Its kind of amazing how slow Berserk has become, and how carefully it treads, now that its arrived at the story arc that it so desperately wanted to get to. There are some interesting choices made this week, including certain scenes that I personally wouldn’t have touched with a ten foot pole. What this week’s episode does manage to do, however, is still keep the spirit of the source material very much alive, while avoiding an exact, panel for panel adaptation at the same time.
I suppose the major headline this week is that this week’s episode is yet another setup/transitional episode. Gutts still hasn’t made it to where Casca is at the moment, and his big thing this week is a reunion with the Skull Armour Horseman (for lack of a better name at the moment). If you’ve seen the movies or read the manga, then this character’s arrive will probably be pretty significant to you. If you’re one of those people who’ve only seen the original 1990s anime series, however, then its safe to say that this week’s episode was really your first real introduction to this particular character.
So… For those of you new to this character, lets do a quick recap. After Gutts and Casca manage to escape the Festival of the Hunt (The Eclipse) without being actually sacrificed, its the Skull Armor Horseman here, that actually both leads them to safety, and gives Gutts a very basic lowdown of his situation and life from that point on. And that’s the last Gutts actually sees of him. Ever since that night, Gutts hasn’t really seen the Horseman at all. And now, after two years, both Gutts (a branded sacrifice) and the Horseman (an opponent to the ethereal, as he himself puts it) are meeting again. What that is, is a sign of something very world altering, about to happen.
The other super important thing to note, is the “joy” that Puck detects in Gutts, when our leading man finds out about this very idea. The joy is I think, is a big sign and an indicator of what Gutts is hoping for right now. He’s aching for a chance to take on and redo the situation that caused him so much despair. There’s an urge, and desire to do things right this time, and to see if all the power and strength he’s amassed in the last two years actually makes a difference.
But While Gutts is inching ever closer to where Casca is, he’s obviously not quite there yet. The majority of this episode, in turn, actually focuses on the world building that this series seems to have a real knack for. Once again, this show outlines just how dark, grim and utterly deplorable the world of Berserk really is. There’s the dominant religion of the era, the Holy See, which continues to make things uneasy for everyone even remotely involved with it. The religion itself seems to focus on masochism, herding of the masses into a blind faith and controlling the majority for the “chosen” select few’s benefit.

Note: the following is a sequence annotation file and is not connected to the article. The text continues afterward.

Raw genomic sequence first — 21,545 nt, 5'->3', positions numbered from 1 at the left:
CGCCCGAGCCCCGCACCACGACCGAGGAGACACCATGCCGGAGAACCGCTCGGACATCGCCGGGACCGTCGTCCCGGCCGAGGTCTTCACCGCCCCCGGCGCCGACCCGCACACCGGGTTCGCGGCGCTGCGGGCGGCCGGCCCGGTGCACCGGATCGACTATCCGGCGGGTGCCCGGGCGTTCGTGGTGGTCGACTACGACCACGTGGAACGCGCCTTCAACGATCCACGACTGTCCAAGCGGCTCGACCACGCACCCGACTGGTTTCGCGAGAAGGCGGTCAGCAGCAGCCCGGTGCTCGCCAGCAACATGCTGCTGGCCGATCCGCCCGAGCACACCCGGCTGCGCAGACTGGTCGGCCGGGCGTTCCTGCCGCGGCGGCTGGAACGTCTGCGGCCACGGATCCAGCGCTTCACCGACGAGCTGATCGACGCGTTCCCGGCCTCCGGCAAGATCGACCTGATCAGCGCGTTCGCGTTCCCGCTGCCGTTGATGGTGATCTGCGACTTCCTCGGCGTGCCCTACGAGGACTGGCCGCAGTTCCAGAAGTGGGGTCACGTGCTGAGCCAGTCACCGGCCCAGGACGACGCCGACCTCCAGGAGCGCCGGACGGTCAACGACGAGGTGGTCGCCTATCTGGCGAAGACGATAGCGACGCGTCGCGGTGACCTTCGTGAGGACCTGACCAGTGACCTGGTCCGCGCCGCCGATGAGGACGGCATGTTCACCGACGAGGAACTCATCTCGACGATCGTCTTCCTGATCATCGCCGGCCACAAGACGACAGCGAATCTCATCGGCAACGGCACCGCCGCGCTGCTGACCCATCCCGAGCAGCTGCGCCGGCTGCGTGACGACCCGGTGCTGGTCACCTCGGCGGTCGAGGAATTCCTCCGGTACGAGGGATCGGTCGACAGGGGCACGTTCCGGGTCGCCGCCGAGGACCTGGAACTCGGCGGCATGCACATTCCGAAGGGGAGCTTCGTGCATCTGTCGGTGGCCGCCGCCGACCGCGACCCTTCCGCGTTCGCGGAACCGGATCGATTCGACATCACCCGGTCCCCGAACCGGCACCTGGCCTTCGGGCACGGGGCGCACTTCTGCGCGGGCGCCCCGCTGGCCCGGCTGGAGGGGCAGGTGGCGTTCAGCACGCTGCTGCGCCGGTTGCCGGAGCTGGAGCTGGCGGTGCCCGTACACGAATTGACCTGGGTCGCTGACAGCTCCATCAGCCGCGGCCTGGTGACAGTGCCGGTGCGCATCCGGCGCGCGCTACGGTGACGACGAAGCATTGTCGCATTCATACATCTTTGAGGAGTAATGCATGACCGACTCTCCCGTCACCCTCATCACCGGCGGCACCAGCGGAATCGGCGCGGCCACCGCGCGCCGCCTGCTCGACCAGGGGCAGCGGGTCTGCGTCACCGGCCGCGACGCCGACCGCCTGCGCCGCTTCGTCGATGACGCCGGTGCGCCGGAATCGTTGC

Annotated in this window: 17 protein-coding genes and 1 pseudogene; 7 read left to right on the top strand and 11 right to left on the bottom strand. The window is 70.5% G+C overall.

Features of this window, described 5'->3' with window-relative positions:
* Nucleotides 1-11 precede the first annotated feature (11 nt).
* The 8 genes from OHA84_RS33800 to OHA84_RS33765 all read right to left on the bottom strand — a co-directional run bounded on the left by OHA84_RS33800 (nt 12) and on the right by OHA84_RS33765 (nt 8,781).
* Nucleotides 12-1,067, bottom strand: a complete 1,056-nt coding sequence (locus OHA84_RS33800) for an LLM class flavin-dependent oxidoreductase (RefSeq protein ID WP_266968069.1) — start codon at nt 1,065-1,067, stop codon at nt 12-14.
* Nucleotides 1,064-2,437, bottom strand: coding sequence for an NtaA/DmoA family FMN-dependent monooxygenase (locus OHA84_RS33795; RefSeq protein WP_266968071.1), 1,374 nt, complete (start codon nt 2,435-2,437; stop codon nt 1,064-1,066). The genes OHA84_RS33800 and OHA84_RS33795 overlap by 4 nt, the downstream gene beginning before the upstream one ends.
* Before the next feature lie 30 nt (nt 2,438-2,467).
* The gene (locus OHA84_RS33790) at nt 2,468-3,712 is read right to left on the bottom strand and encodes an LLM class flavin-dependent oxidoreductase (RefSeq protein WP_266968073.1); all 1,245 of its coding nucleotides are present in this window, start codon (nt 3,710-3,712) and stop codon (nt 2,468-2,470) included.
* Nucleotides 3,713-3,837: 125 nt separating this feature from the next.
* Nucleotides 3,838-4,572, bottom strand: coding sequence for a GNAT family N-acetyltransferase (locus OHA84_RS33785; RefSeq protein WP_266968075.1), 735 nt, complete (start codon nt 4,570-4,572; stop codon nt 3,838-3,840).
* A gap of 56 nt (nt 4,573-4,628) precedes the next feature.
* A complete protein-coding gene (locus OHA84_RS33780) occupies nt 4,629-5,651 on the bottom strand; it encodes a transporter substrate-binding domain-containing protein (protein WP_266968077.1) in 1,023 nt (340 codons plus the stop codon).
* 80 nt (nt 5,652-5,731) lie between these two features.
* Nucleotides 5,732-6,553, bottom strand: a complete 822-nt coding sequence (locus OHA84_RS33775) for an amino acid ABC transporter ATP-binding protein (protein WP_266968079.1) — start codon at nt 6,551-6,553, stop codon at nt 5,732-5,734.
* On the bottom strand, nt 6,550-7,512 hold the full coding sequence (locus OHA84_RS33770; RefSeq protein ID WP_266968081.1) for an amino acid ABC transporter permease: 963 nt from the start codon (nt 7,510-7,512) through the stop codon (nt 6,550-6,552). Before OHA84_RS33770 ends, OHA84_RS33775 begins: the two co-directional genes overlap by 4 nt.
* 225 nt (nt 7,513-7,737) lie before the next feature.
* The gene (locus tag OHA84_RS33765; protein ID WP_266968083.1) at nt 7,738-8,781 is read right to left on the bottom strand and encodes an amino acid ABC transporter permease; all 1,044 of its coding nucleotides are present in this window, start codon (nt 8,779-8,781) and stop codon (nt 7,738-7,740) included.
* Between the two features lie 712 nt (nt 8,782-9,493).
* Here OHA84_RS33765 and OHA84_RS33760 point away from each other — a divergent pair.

People like Farnese, are in the clear, for the moment. Farnese is, at this point, following whatever twisted brand of justice that the High Inquisitor “Mozgus” seems to be preaching. And everything that Mozgus is calling for, is twisted, contradictory and messed up to say the least. The one caveat to all of that, I guess, is that Mozgus isn’t a hypocrite. Despite whatever psychotic and sociopathic leanings the guy has, he practices what he preaches. That whole moment with Mozgus “prostrating” himself a thousand times, is a horrific scene that’s supposed to highlight two very important things.
One, He clearly belongs in a insane asylum, and two, that he’s kind of a very strong and resilient dude, and a bit of a monster. To make matters worse, despite the fact that the guy is supposed to represent order and fairness, what he actually represents is utter and completely chaos and randomness. There’s no telling what he might do, or when you might find yourself doing something that he may deem “unfaithful” and ruin your life for it.
But as much as the series continues to double down on the idea of the High Inquistor’s fairly obvious isanity, there’s also a deeper dive into both Farnese and Serpico this week as well. There’s the rather big revelation that both Serpico and Farnese lost their mothers in a rather tragic way – By seeing them burned at the stake, at a very young age. The major difference, however, between Serpico and Farnese it seems, is that Serpico clearly turned against the unjust world that let this happen, whereas Farnese was basically broken down by it. She, in her inherent weakness, become a part of the corrupt world order that resulted in all her pain and problems.
Farnese’s own little private moment of remembering how she caved into the monumental pressure as a child, and piled in on the fire that burned